When travel companies sue their customers

When a young woman named Carissa knocked at my door on a recent Saturday evening and introduced herself as a process server, I knew things were about to get interesting.

And when I read the civil action summons she handed me, I was intrigued.

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A Florida-based travel agency had sued me for reporting about its legal troubles on my blog. (I won’t name the agency, because I think part of the reason it filed a complaint was because it craves publicity. Denied.) Next to my name on the suit, I recognized the name of one of the agency’s clients.

Yes, the company was taking one of its own customers to court.

Apparently he had made some comments online that the agency didn’t like.

The episode left me wondering whether travel companies are becoming more litigious and whether travelers can do anything to avoid a visit from someone like Carissa. The answers are yes and yes.

Greg Grant, a lawyer with the Potomac-based law firm Shulman Rogers, says that travel company lawsuits against customers appear to be on the rise. The reason: money.

“Tough economic times may give businesses more reason to bring these actions against customers,” he said.

When companies are in the black, they’re less likely to pursue a customer who has damaged a rental car or trashed a hotel room. The most extreme measure they’d consider is sending an unpaid bill to a collection agency. But at a time like this, when every penny counts, they’re taking the legal option.

By the way, can you guess which part of the travel industry is the most lawsuit-happy? Is it airlines, with their draconian fare rules? Hotels, which are fond of charging you for items in your room that you might or might not have broken? No.

Try rental-car companies.

“They sue customers on a dime, and for small amounts of money, which is really not good policy,” said Edward Neiger, a personal and corporate bankruptcy lawyer in New York. “The other industries sue less often.”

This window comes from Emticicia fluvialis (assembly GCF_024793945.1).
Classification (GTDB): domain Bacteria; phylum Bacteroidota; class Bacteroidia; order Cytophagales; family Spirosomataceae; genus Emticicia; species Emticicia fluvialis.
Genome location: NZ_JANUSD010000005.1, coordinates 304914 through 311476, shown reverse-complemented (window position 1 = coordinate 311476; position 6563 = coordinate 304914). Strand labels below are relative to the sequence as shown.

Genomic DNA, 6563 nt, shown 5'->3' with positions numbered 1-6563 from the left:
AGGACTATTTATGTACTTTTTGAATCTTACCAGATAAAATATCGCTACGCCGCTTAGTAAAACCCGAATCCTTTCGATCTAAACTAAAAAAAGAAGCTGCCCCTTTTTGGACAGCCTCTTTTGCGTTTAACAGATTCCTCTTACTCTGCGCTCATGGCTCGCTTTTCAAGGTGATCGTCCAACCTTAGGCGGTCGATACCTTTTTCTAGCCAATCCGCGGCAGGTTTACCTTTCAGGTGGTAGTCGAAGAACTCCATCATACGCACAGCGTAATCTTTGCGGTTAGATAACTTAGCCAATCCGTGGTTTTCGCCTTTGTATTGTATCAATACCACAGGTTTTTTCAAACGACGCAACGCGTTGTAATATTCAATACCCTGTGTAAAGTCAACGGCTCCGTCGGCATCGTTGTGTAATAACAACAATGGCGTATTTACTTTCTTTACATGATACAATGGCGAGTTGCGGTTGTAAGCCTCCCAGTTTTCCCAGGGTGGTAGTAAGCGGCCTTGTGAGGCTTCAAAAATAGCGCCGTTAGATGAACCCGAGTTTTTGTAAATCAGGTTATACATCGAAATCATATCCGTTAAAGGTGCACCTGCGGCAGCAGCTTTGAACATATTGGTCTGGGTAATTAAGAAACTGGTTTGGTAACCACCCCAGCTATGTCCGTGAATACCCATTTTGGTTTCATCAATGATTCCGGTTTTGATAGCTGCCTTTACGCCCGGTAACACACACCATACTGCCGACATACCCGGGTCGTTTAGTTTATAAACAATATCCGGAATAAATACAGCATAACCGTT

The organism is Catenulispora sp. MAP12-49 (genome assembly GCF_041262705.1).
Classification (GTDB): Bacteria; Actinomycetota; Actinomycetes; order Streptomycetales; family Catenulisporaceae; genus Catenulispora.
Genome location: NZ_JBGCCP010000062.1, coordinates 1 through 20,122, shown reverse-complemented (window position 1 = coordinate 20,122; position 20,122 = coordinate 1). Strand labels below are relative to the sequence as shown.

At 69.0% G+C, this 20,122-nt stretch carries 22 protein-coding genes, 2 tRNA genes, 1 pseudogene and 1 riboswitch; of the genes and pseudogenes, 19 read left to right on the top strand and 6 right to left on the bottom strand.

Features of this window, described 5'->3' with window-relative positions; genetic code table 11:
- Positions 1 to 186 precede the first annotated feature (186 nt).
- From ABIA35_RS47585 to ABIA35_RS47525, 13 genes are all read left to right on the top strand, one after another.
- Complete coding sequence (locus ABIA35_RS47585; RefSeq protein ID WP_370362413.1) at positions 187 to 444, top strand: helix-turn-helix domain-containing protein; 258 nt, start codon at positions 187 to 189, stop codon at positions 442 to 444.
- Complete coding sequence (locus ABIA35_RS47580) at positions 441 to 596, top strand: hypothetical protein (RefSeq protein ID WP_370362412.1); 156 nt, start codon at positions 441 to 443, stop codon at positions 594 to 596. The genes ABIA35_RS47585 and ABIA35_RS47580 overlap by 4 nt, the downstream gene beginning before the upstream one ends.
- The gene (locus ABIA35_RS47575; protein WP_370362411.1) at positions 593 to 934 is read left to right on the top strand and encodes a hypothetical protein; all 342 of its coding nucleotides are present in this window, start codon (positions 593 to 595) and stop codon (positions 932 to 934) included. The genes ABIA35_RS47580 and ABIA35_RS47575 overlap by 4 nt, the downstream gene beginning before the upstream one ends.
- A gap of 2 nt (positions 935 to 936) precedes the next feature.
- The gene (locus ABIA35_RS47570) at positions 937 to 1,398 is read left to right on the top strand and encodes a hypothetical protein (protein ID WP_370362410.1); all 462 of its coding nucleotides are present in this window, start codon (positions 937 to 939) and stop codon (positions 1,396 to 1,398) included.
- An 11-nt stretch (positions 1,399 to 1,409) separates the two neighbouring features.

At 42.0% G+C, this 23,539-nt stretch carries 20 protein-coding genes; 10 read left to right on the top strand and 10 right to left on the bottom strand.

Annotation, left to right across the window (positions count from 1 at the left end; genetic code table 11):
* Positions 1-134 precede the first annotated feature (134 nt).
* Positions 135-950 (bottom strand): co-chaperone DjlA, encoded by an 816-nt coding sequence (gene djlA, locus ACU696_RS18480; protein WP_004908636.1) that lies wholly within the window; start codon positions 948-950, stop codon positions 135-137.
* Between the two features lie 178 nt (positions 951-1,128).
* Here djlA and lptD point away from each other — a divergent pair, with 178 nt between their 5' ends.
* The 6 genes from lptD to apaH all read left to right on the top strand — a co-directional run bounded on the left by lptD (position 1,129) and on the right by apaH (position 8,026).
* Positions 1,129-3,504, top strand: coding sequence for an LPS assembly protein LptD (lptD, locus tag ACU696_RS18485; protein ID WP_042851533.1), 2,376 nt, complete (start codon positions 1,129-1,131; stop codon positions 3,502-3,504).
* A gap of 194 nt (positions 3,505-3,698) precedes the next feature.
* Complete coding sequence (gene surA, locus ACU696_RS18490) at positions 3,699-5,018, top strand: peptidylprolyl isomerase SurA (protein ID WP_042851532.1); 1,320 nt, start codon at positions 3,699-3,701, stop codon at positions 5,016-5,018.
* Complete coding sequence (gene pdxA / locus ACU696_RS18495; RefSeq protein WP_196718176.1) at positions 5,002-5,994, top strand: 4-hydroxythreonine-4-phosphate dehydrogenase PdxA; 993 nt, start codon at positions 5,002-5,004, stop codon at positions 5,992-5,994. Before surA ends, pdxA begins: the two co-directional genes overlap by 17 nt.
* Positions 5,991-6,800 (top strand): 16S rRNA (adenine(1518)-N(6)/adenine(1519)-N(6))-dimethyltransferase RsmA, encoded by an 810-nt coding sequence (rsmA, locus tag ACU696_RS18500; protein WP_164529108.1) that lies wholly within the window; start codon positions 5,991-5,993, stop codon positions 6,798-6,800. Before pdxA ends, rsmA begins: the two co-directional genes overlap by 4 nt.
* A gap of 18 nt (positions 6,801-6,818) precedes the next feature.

You can help yourself avoid legal trouble by taking precautions when you travel.

Matt Eventoff, an expert on crisis management and communications, recommends documenting everything, including any conversations with a travel company. If you think a lawsuit might be imminent, he suggests taking your grievance to the top. “Staff at corporate headquarters tends to be very aware of the public-relations implications of the messages sent in certain situations,” he said.

Executives might have second thoughts about suing a customer who keeps meticulous records and isn’t afraid to talk publicly about a grievance. “Everything that a company does sends a message, and any lawsuit filed against a customer would certainly send a message — and not a good one,” he added.

And speaking of talking in public, another legal pitfall is embellishing the truth online, according to Marc Edelman, a law professor at Florida’s Barry University. “In today’s age of Facebook, Twitter and blogs, we will likely begin to see more companies sue their customers for Internet libel,” he told me. “Frequent travelers who write about their experiences online should be careful to state only accurate facts or opinion.”

Many companies can be talked out of a lawsuit, according to Grant. “Businesses are less likely to sue customers who are apt to show some responsibility for their obligations,” he said. “For example, a customer who offers to pay something over time or agrees to pay a portion of debt owed, versus nothing or a flat-out non-response.”

What if you can’t reason with a travel company? Experts say that if you’re wrongfully accused, you should fight back by answering the complaint or filing a motion to dismiss the case. That can discourage a litigious company from filing other lawsuits.

You’re probably wondering what happened after Carissa’s surprise Saturday night visit. The Florida travel agency’s case against the customer and me is pending as I write this, although the publicity from the court action has been almost entirely negative for the company.

(Photo: bloomsberries/Flickr Creative Commons)